While Switzerland is the country that comes to mind when you think of the fine art of watchmaking, Germany isn’t far behind either. And since they’re well known for their high end craftsmanship in everything they do, Germans should be held in high regard in the watchmaking world as well.
Because they’ve got an equally rich tradition and offer astounding timepieces, with a craftsmanship comparable to that of Swiss watchmakers.
And there are plenty of German watch brands that you should know about, from the more artistic microbrands to the better known German watchmakers that have a rich heritage behind.
To show appreciation for the fantastic timepieces that come from Germany, we’ve decided to round up and present some of the best German watch brands that are still around today, both old and new.
For some of you, Leica might ring some alarm bells. Something’s wrong, isn’t? Leica is one of the most well regarded camera manufacturers in the world. What do they have to do with watchmaking?
Well, if you didn’t know yet, find out now that starting in 2018, Leica entered the watchmaking world. And they did so with the same design and technical excellence that brought them the fame in the world of photography.
Their first two timepieces, the L1 and the L2, have already impressed watch enthusiasts all over the world, bringing subtle, yet recognizable elements from their cameras into their watches. For the photography buffs out there, the crown on these watches will look very similar with a Leica camera shutter button.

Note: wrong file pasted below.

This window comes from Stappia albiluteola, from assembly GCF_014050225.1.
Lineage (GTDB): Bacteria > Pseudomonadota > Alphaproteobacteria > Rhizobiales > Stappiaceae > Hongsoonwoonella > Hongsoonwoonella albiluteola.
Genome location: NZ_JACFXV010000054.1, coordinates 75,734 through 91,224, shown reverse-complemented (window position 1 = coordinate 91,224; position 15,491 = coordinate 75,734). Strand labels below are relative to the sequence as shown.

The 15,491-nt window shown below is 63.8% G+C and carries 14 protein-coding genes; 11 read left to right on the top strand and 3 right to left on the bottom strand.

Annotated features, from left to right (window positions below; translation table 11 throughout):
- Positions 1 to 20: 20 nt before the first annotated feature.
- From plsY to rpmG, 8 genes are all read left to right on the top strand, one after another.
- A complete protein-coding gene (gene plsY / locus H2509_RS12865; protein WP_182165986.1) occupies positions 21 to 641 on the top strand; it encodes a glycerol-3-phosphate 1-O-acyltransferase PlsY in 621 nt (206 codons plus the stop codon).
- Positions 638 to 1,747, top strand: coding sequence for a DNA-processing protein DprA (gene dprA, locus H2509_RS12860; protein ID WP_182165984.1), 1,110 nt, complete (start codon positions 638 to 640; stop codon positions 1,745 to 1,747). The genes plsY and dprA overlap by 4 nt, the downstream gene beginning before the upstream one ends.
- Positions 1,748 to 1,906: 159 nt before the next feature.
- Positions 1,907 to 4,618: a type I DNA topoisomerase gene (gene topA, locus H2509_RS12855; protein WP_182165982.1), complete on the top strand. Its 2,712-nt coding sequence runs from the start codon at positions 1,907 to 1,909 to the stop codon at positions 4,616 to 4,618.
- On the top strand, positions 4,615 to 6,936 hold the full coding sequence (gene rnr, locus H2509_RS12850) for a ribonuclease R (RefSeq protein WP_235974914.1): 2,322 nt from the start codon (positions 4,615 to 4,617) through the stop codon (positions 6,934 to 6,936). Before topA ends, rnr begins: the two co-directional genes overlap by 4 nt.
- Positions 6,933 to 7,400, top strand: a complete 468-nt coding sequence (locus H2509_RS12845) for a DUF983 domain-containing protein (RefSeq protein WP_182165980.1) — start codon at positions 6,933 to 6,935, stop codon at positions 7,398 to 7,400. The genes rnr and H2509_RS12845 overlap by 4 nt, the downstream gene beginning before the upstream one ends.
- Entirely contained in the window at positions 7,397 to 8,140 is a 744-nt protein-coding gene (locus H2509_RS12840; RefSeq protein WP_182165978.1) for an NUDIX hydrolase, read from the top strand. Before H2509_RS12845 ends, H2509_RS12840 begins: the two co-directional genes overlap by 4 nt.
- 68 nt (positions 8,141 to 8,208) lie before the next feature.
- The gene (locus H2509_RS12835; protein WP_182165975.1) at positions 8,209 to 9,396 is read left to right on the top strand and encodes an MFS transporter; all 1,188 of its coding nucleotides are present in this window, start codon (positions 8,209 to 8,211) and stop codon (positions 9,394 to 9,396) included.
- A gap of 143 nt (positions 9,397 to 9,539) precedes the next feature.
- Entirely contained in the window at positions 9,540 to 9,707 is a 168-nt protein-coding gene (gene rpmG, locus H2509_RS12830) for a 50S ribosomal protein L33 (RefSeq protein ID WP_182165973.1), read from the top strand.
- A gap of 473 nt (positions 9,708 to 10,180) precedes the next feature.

But the similarities go beyond just looks, as the crown is designed to be pushed in rather than pulled out to stop the watch’s movement. Also of note is that the watches are made in Germany, and not anywhere else in the world, which is a very good thing.
Stefan Kudoke is an independent watchmaker, native from Germany, whose skills and expertise have been honed working for big names in the Swiss and German watchmaking industry, such as Breguet, Glashutte Original, Omega, or Blancpain.
He’s well known for specializing in skeletonizing and engraving existing movements, giving them a unique touch before fitting them inside some of the most interesting timepieces we’ve seen.
Hanhart’s story goes back to 1882, in the city of Schwenningen, where the center of Germany’s watchmaking tradition lies. They began crafting hand held stopwatches for athletes, but the early signs showing a looming WWII during the 1930s forced them into pilot chronograph watches.
Some of their best creations being from that period were the monopusher Calibre 40 models that came out in 1938, and the renowned Tachy Tele (featuring tachymeter and telemeter scales on the dial) that came out a year later along with the Calibre 41.